People always are surprised on meeting Rosalind Miles, feminist, academic and writer. Their expectations of how the author of The Women's History of the World should look are not fulfilled.
'They usually say, I thought you would be bigger,' said Ms Miles. 'To which I generally reply: I am.'
In the light of her latest work, however, a blockbuster novel about Elizabeth I, which took four years' immersion in the period, Ms Miles's dungaree-free appearance makes perfect sense. It has, in fact, taken on a distinctly Elizabethan tinge. 'Has it?' she said, startled, and then: 'Yes, after I'd written all that stuff about ringlets I took myself off to mon friseur for a set of killer ringlets.'
The novel is, at first sight, as surprising as Ms Miles. Not only has its feminist author included plenty about gowns and ringlets, but its main theme is not Good Queen Bess's politics (though they are dealt with) but her passions, particularly for the handsome Earl of Essex, Robert Dudley.
Viz: ' 'More, madam - ' he broke off, flushed beneath his gypsy-brown sunburn, then lifted his head. 'I dare offer you the truth of my heart . . . You have more than my life, my soul in your hand - you have my eternal love.'
' 'Oh, Robin,' I gasped like a baby through my tears. And folding into him, weakly giving at hips, ankles and knees, I swooned away.'
Rosalind Miles is unapologetic about this. Books about Elizabeth, she said, normally concentrate on the politics. She wanted to go behind the myth of the Virgin Queen. 'We know she was intensely sensual and cared very much about taste and touch and smell. She was unbelievably physical. At 60, she was still dancing and riding - those were the sides I wanted to bring out.'
Male writers such as Paul Johnson, said Ms Miles, have been perplexed by why this noble and majestic creature favoured handsome and lightweight young men about her at court. The answer, she believes, is simple, however personally disconcerting Mr Johnson may find it. Powerful and moneyed women fancy dimboes.
'It conforms with the basic rule,' said Ms Miles. 'That you choose someone complementary to you. Essex, in part, absolutely was the 16th-century equivalent of the Killer Himbo. He was dangerous. He was a bear of very little brain, and yet enormous arrogance.'
Ms Miles smiled calmly. Women she knew who managed top companies, she said, would go home at night after long days of strategy and the exercise of power, and eat their hearts out about some entirely unsuitable man, like their fitness instructor.
'It's the tinderbox combination of stupidity and arrogance that's extremely attractive to intelligent women. So long as you have the power and money to control them. It's called the Californian Cliche. The men Elizabeth surrounded herself with were the perfect brain holiday for an overstressed woman with the cares of the world on her shoulders.'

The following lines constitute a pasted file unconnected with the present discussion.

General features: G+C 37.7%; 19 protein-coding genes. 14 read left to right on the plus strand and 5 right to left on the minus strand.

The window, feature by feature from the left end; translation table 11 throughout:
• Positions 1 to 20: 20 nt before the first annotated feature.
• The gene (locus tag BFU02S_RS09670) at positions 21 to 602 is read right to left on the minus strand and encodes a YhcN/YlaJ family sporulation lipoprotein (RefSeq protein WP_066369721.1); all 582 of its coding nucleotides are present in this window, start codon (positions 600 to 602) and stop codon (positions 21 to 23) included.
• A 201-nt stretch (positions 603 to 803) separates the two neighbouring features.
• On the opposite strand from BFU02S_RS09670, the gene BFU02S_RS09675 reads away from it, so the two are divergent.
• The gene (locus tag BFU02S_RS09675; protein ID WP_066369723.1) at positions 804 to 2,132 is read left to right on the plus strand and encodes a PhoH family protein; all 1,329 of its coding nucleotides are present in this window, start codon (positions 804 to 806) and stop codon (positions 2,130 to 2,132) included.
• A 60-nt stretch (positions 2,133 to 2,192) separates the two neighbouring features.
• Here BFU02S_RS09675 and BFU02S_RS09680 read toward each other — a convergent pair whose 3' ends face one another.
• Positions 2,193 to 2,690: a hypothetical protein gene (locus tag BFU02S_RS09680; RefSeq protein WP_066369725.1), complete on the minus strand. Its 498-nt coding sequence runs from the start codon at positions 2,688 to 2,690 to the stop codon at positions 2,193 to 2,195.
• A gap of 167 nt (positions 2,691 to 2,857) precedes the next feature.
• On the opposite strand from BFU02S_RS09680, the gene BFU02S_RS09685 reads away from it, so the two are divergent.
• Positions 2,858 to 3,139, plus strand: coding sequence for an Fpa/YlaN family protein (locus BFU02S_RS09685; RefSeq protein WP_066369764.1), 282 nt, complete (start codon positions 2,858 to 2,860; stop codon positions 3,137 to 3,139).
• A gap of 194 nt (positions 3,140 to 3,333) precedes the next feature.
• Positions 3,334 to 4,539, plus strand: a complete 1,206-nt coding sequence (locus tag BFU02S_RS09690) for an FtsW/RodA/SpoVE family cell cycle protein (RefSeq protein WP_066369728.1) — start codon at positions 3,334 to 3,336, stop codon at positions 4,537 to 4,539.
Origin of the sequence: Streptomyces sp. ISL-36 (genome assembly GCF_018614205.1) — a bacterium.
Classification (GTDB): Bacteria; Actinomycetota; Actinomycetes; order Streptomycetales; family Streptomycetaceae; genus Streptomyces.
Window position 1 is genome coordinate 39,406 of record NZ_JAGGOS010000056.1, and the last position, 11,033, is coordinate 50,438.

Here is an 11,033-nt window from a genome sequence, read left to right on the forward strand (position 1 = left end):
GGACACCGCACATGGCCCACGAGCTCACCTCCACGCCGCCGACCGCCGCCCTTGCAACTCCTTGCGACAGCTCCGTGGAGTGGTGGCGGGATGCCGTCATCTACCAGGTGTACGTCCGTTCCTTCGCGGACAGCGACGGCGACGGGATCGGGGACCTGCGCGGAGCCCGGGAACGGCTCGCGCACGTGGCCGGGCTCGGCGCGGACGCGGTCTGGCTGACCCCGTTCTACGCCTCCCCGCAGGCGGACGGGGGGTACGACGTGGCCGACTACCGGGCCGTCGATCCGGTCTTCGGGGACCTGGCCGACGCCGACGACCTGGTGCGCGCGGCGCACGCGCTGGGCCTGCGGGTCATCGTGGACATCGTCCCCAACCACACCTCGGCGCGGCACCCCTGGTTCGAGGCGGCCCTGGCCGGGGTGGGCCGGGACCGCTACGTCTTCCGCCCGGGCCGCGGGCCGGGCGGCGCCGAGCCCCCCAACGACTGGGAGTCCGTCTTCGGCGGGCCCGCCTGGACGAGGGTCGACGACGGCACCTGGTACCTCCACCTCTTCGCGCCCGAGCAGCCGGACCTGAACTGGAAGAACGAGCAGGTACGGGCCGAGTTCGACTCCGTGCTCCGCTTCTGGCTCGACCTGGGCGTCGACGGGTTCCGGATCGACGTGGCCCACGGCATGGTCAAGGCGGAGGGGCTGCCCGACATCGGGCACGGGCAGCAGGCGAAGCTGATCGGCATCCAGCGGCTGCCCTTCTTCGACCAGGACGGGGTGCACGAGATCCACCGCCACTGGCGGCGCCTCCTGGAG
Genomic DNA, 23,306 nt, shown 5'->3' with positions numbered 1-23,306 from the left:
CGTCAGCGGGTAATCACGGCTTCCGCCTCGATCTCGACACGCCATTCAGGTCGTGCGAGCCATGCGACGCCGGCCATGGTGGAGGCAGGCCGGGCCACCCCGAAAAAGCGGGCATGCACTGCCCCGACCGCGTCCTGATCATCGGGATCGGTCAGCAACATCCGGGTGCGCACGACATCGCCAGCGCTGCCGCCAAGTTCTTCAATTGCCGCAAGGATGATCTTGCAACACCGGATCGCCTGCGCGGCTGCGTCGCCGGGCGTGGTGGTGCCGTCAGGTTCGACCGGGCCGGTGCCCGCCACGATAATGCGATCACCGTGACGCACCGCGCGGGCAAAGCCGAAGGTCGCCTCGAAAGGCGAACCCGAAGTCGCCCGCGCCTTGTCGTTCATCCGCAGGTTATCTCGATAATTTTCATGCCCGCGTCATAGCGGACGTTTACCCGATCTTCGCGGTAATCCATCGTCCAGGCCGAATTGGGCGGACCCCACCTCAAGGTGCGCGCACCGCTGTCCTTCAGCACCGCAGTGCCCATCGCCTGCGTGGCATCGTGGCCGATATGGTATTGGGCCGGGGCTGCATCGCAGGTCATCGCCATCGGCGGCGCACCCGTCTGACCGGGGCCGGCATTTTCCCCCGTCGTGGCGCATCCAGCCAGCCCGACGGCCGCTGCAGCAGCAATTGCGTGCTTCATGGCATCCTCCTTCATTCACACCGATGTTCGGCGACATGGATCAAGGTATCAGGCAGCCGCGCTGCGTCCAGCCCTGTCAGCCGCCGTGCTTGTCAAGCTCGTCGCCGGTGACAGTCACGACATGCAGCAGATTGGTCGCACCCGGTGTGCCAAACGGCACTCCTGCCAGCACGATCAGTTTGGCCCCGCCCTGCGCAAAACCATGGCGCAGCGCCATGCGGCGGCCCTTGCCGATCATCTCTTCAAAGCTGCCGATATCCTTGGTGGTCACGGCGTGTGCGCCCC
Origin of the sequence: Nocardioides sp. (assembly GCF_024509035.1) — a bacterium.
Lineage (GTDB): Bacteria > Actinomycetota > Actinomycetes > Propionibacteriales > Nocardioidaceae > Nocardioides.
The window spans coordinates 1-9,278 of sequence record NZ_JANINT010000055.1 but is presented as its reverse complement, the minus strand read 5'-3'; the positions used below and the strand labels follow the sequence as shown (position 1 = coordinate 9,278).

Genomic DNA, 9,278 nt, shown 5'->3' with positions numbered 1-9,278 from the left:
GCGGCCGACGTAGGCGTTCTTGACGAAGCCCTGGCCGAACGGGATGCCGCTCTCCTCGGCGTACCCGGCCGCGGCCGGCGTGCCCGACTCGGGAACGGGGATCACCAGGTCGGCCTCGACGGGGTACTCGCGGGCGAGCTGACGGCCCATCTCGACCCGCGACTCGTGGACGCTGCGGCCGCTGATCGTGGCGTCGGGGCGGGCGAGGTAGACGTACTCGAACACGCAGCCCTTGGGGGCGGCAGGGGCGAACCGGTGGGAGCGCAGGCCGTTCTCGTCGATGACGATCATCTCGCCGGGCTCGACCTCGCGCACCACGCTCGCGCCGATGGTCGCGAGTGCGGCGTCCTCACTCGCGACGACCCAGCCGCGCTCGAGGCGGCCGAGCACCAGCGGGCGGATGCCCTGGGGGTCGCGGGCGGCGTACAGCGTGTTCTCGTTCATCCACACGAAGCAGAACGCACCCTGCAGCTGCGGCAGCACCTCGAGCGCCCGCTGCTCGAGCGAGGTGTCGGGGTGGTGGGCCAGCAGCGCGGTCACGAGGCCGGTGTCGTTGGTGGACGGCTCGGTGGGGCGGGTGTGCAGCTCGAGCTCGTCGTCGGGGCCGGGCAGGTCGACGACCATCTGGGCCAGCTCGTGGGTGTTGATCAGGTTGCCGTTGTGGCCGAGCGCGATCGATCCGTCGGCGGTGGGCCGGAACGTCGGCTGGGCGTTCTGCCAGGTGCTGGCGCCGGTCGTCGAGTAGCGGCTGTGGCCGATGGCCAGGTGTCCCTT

Sex objects, in other words. We paused to consider this alternative, not to say post-feminist, and even female triumphalist view of history. John Brown, not as a Scottish Svengali, but as Queen Victoria's dimbo? It seemed likely enough. Ms Miles moved to modern times.
'Look at Denis,' said Rosalind Miles.
We looked at Denis, husband to this century's Gloriana, another heroine
of Mr Johnson's. There was a pause while Ms Miles felt for the right adjectives. 'He's easy going, isn't he?
There is nothing uncomplicated about Ms Miles, any more than there was about Elizabeth I. She read English at Oxford, won prizes there, a PhD at Birmingham's Shakespeare Institute, and an MA with distinction at the Centre for Mass Communication Research at the University of Leicester. Now 43, this is her fifteenth book.
She is, as a result, a living answer to the charge that women lack confidence. 'It's extremely difficult to keep on smiling when men inform you you've a mind like a man,' she said, crisply.
In the course of her work Ms Miles goes to many meetings. They are often, in the way of meetings, tedious. She sometimes enlivens them by imagining which of the men present, if any, she would choose if she could adjourn to a room at the Cafe Royale. Or marks them out of 10. Many of the men present, she believes, are doing precisely the same, so there ought to be no room for surprise.
'Elizabeth spent a lot of time in little rooms with men on their knees,' she said. 'Hanging on the arms of her chair. Now how would you keep your hands off them?'
Though Ms Miles believes that Elizabeth touched, she thinks she never dared to bed Essex, or any of the dimbo gallants at court, at the expense, she believes, of her temper.
'A lot of her recorded utterances are screaming and shouting and slapping her maids,' she said. At the time, much of this behaviour may have been put down to her female nature, rather than frustration. The Elizabethans believed, says Ms Miles, voice scathing, that the womb was unfixed, and might wander upwards and choke its owner.
But have these beliefs much changed? Just last month Charles Goodheart, fellow of Gonville and Caius, Cambridge, declared that 'women' do not get as many top firsts as men because of their lack of testosterone: 'What women lack isn't brains, it's balls,' he said.
At this news Rosalind Miles smote her gowned knee a few times with her fist and uttered a few brief words, probably of Early Middle English origin. Her ear-rings swung angrily in the light and the killer ringlets trembled. The resemblance was unmistakable. 'Oh God] That I were a man]' said Ms Miles suddenly and unexpectedly. 'I would eat his heart in the market-place]'
'I, Elizabeth' is published this week by Sidgwick & Jackson ( pounds 15.99).
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